Sometimes, you wonder the etymology of things and you wonder how they formed or how they've come to be what they're but nothing really is sensible till you obtain history.
Do you know that the majority of the well-known places in Lagos have history behind their names? you want to have thought most of the zones in Lagos got their names by unimportant coincidences, but they didn't . a couple of of those places have a wealthy history behind them.
Below are a couple of well-known areas in Lagos and therefore the history behind their names:
1. Victoria Island
A view of VI from the lagoon with the Civic Center and 1004 Flats within the background.
Before it became a neighborhood for the affluent, it had been just an Island surrounded by water. Popularly called V.I., it's named after Victoria of England who was Queen from 1837-1901. the world was a serious hub for commerce and British ships berthed there often during the colonial era.
Before it became a complicated area and residential to the affluent, Magodo was sacred land. The residents had tons of taboos. one among such was to avoid using mortars and pestles, “Ma gun odo” which suggests “Don’t pound it”. It later became ‘Magodo’.
That popular place in Lagos with a motor park where you'll get vehicles to any a part of the country within the 18th century, the Ojota area was military settlement where soldiers practiced their shooting or perfected their shooting skills. there have been several gun firing spots which became referred to as “Oju Ota” which suggests “Bullet spots” in Yoruba. Later, the name metamorphosed into Ojota because it is fondly called now.
Historically, Ikeja, the capital of Lagos consists of 78 communities. The earliest settlers within the area and its environs were Aworis who migrated from Ota-an Awori town in Ogun state which is about 24km north of Ikeja township. The name Ikeja is really an abbreviation for “Ikorodu And Epe Joint Administration”. The colonial masters coined the name for simple administration.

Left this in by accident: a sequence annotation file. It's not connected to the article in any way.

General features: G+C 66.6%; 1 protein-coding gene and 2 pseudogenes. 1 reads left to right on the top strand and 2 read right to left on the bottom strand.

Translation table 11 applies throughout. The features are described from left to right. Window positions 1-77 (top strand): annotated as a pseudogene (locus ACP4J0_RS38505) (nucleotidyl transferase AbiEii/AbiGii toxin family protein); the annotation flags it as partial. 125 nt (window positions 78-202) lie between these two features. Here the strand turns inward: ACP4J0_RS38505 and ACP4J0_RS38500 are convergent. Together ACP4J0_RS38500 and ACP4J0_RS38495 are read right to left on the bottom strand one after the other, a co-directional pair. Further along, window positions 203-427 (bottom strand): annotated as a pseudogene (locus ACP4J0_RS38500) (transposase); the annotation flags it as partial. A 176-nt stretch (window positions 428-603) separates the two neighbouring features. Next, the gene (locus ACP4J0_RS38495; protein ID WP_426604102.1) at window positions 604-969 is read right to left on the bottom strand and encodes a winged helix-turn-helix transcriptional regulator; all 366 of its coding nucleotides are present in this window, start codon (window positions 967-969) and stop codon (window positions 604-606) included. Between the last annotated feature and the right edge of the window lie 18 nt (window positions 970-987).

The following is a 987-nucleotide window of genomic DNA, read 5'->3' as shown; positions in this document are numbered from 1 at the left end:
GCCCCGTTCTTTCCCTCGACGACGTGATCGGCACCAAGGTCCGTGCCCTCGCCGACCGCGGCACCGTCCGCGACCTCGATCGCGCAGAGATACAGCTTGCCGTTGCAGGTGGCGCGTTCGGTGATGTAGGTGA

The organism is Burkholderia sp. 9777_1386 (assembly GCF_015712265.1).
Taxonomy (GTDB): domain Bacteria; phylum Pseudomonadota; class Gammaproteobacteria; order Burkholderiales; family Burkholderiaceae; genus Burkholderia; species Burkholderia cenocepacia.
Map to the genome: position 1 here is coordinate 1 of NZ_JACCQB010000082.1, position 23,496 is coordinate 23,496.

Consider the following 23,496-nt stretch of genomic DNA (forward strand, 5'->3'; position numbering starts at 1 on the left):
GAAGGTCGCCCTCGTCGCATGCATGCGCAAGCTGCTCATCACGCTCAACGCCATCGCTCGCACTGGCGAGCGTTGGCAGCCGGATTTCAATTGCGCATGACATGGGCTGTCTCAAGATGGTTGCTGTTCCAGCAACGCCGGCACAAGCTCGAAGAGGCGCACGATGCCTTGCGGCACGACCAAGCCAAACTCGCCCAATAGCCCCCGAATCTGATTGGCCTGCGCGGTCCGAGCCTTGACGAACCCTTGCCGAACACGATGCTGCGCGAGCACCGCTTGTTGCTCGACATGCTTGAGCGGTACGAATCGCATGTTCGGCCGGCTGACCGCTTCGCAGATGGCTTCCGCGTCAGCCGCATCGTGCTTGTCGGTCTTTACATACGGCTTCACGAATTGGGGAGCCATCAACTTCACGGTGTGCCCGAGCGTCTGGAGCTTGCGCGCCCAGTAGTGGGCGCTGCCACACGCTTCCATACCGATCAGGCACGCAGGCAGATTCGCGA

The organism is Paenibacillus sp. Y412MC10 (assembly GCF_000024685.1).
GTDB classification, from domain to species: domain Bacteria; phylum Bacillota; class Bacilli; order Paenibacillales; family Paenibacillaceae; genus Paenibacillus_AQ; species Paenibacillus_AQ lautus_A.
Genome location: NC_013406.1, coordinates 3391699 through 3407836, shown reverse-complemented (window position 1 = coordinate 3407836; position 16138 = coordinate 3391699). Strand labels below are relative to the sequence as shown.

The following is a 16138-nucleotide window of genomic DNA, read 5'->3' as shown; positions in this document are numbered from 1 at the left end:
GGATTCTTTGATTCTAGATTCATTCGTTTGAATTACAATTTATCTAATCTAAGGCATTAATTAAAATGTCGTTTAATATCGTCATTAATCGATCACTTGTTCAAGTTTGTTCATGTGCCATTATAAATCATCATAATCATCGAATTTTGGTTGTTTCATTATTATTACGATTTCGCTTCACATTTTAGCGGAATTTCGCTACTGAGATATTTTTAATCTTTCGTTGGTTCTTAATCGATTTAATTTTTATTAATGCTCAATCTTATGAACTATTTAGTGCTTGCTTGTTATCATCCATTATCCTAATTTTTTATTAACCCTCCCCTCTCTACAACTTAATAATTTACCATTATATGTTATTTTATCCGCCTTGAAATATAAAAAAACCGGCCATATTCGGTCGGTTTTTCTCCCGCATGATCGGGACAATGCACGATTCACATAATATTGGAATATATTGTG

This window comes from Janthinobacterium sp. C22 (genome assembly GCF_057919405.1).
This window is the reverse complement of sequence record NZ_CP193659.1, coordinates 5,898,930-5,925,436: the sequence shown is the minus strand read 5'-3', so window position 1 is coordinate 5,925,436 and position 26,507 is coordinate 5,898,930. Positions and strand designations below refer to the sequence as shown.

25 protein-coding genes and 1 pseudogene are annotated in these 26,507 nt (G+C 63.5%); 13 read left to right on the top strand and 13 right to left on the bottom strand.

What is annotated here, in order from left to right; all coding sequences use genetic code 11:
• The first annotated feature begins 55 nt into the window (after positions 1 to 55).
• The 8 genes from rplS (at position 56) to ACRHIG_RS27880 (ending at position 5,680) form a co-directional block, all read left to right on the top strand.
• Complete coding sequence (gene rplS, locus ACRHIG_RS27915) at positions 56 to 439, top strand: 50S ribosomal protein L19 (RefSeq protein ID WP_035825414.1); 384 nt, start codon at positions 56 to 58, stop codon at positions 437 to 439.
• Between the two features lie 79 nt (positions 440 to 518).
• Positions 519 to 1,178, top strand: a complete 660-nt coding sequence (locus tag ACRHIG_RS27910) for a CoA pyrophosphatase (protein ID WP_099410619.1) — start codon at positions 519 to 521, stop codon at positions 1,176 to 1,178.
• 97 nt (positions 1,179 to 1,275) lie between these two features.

This is one among the foremost popular markets in Lagos. Its name was derived from the then acting governor of the Lagos colony, William McCoskry. He had a red beard and therefore the Yorubas decided to explain him by his red beard as they might not pronounce his name. They started calling him “Oyinbo to pon ni igbon” meaning a red-bearded man. It later became Apongbon.
6. Abule Egba
Located along the Lagos-Abeokuta expressway, this area derived its name from the first settlers who were Egba people from Abeokuta. the world wont to be called “Abule awon egba” meaning “Village of Egba people” in Yoruba. It later became “Abule Egba”.
This area is known as after the first settlers who were Epe traders. It became populated by Epe traders. Till date, they still trade here. This historical area was where Late Chief M.K.O Abiola, the acclaimed winner of the June, 12, 1993 presidential elections, declared himself president of the Federal Republic of Nigeria following the annulment of the elections.
During the colonial era, Ebute-Metta was a hub for trade and commerce. it had been one among the earliest harbour docks where British ships berthed at. The name may be a fusion of the words “Ebute” which suggests the seaside in Yoruba, and “Metta” which suggests three. Most of the homes during this ancient a part of Lagos were built during the colonial era.
9. Broad Street
Home to many financial institutions in Lagos, Broad street got its name from its broadness. It wont to be one among the longest and widest streets in Lagos. Today, you'll find elegant building architecture and skyscrapers on this street.
Lagos was invaded by British navy in 1885 under the pretext of stopping slavery and human sacrifice. The noise of their canons was really loud and will be heard around the streets of Lagos Island. The sound was described by the people as “A gb din gbinnn,” which suggests a loud groundbreaking noise which is how the name Agidingbi happened .
Oshodi was named after Balogun Landuji Oshodi Tapa, a Nupe boy who was adopted and raised by Oba Eshinlokun of Lagos. 4
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